I recently interviewed Dave Kusek, of the Berklee School of Music, and the Co-Author of “The Future of Music.” Dave Kusek is a digital music executive and is responsible for helping to create the market for digital music as an entity, and in 1980 he founded the first music software company, Passport Designs, which made it possible for musicians to record and produce their music at home with its award-winning software.
The Future of Music is a best-selling music business book, and wildly popular among industry executives and musicians themselves. Dave Kusek also provides advisory services to the music and media industries via Digital Cowboys. He is a co-developer of the Musical Instrument Digital Interface (MIDI) industry standard that opened up electronic music to millions of people. His efforts, along with others, set the stage for the multi-billion dollar digital music market that exists today.
He created a hugely successful online music school berkleemusic.com for the prestigious Berklee College of Music. Berkleemusic has become the world’s largest music school teaching over 15,000 students a year globally. Kusek has written for or been featured in the NY Times, Boston Globe, Billboard, Wired, Associated Press, MTV, CNBC, Forbes, NBC-TV, Nightly Business Report, NPR, Financial Times, and is a featured speaker at Midem, Digital Music Forum, NAMM, AES, IEBA, MacWorld, Comdex, Digital Hollywood and has been a featured guest on radio and television stations around the world.
Here’s a brief synopsis of our discussion… you can hear the entire recording at: https://allaccessgroup.com/articles-and-resources/blog-talk-radio/all-access-radio-interviews/
Kelli: Dave, talk about the future of Digital music if you would. With the role of labels changing almost daily, where do you think the industry is headed?
Dave Kusek: I have been working in the music industry all my life. I was one of the first to capitalize on the commercial potential of computers and music and have been having lots of fun in this space ever since. We’re missing a new format. There’s no new format to monetize, and without that, I think it’s going to be very difficult making music. Without that new format, I think that business might just go away. There’s no real indicator that recorded music in any form is going to turn up in any way or become a revenue generator in the next five years. If we had a new format that was valuable enough and hard enough to come by, then recorded music might come back. But it may just be that recorded music was an anomaly in time. Something you could make money at for 70 or 80 or even a hundred years at its end, but only for that moment in time.
Kelli: What role do you think direct-to-fan distribution is going to play going forward?Talk about how you think this could create what you’ve called a middle class of musicians, and in that context, what do you think will happen to the big labels, as a result.
Dave Kusek: I do believe the opportunity to make music is there for anyone who wants to do it – and anyone who wants to try and turn that activity into money or a living has an opportunity to do it. it’s always been difficult, but I think there are tools today to promote and distribute your music and communicate with your fans that are so beyond what we could even think about five or ten years ago. But if you have a good team around yourself, you can make a good living being an artist. Good being a relative term. It’s very difficult to go and make $25 million dollars – but it’s not that hard to make $50 grand or $150 grand depending on how big your team is. … I think there’s a lot of opportunity – more than ever – for people to make a living in music.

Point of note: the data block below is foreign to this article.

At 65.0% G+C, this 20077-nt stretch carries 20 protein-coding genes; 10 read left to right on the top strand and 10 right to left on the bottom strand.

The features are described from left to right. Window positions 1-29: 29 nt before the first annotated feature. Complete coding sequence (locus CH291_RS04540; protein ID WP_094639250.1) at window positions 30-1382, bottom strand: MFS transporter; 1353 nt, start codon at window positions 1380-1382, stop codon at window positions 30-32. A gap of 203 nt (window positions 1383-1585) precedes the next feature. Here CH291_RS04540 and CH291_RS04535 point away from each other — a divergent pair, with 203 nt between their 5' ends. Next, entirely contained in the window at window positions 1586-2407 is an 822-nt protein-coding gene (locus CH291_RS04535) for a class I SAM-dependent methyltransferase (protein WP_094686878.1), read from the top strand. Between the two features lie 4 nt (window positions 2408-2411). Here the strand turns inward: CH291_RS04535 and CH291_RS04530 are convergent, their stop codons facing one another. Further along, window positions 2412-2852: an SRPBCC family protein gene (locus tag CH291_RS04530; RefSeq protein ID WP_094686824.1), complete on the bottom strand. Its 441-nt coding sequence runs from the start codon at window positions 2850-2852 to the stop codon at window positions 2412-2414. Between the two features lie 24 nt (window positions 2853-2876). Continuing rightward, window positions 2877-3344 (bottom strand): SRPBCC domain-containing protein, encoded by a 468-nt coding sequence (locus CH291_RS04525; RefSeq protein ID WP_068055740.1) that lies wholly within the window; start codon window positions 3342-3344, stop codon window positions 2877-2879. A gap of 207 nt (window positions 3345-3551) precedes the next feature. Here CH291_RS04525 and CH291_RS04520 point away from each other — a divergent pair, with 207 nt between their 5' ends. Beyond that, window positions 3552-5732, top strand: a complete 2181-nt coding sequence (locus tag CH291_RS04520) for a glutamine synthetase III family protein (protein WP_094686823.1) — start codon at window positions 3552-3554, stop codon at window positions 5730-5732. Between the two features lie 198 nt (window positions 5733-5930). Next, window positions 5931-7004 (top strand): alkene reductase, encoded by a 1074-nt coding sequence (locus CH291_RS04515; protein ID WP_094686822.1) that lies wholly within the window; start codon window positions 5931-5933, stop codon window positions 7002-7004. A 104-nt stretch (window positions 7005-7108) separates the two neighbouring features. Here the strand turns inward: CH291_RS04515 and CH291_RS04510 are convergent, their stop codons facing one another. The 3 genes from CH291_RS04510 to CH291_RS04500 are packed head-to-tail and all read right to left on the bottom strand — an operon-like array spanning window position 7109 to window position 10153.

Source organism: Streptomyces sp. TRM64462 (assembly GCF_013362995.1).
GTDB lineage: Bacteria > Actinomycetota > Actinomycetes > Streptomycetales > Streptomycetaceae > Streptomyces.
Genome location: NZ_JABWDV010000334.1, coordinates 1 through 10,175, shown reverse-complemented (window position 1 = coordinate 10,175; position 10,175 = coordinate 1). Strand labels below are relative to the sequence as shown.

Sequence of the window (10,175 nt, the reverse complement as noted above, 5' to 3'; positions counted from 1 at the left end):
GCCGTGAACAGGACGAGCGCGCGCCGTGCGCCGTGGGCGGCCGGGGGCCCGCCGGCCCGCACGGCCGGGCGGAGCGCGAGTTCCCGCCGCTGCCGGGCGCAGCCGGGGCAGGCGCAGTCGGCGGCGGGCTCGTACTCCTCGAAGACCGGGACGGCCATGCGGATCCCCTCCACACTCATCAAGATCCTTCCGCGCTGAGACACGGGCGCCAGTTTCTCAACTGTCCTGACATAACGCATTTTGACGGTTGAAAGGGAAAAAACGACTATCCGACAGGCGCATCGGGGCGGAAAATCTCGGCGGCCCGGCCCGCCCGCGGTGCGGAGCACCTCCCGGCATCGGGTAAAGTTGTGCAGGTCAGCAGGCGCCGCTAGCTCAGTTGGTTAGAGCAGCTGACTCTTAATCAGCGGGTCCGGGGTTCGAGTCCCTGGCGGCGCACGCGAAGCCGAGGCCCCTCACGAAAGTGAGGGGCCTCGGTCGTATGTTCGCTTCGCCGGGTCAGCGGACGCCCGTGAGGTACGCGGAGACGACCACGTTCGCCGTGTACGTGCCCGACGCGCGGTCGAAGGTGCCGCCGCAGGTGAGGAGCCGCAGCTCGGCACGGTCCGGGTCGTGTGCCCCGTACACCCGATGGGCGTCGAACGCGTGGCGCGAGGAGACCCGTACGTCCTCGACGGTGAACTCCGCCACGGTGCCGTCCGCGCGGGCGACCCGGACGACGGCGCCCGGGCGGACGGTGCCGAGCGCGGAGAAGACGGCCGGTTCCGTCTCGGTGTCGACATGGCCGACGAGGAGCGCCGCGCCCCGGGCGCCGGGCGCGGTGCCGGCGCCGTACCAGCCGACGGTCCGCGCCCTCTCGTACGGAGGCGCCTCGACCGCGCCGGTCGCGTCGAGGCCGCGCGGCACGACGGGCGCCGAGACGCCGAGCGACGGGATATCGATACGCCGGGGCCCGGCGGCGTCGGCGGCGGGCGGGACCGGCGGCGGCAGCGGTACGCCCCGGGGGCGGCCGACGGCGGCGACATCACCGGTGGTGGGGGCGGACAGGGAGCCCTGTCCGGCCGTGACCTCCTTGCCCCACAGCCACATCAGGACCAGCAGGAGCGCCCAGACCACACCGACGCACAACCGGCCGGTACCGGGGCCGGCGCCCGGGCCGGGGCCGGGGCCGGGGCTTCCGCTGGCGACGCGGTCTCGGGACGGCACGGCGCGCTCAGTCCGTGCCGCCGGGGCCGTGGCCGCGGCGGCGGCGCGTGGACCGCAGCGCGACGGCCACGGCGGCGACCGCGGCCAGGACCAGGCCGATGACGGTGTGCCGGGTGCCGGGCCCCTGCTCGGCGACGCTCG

If you build a good team around yourself – a business person, a marketing person, someone who understands the web, who understands mobile, who understands cell phone communication, how to build a community, how to build an audience, you can do pretty well.
Kelli: You seem to be very active on social media – what role do you see that playing for artists as time goes by?
Dave Kusek: I think it’s a great way to distribute your music and to distribute information about yourself and what you’re up to. To communicate directly with people if you have the time for that and you have set up a structure that allows that to happen. It’s a way to connect on a local level with people far more easily than any other way to do that. Again, direct marketing techniques applied in the modern era. I mean, I could find everyone in the Chicago area if I go there. Either Meetup or have a meet & greet, or come to my show, or tell your friends, or have a contest, or whatever.
I think the difficult part is doing it all yourself. As an artist, you should be focused on making music, writing great songs, practicing, playing with other people – you should have your brother, your cousin, a friend, someone you hire working on the website, focused on the social. It’s so hard to do it all yourself.
Kelli: Oh yeah, that goes back to the discussion about picking the right team members around you. You’ve got to have somebody focused on that around you. To your point, artists make music. You really need to have some help I think. With all the things an artist needs to be focused on. But I think we both agree that there really needs to be a presence on social media – that’s really driving a lot of activity and traffic for an artist.
Dave Kusek: And it’s so hard to measure the impact sometimes.
Kelli: And yet may artists do. That’s how they fill their shows. They route their tours and reaching out to their fans directly. People tell their friends, and you’ve got a full house when you show up out in Minnesota!
To hear the entire Q&A with Dave Kusek, go to: https://allaccessgroup.com/articles-and-resources/blog-talk-radio/all-access-radio-interviews/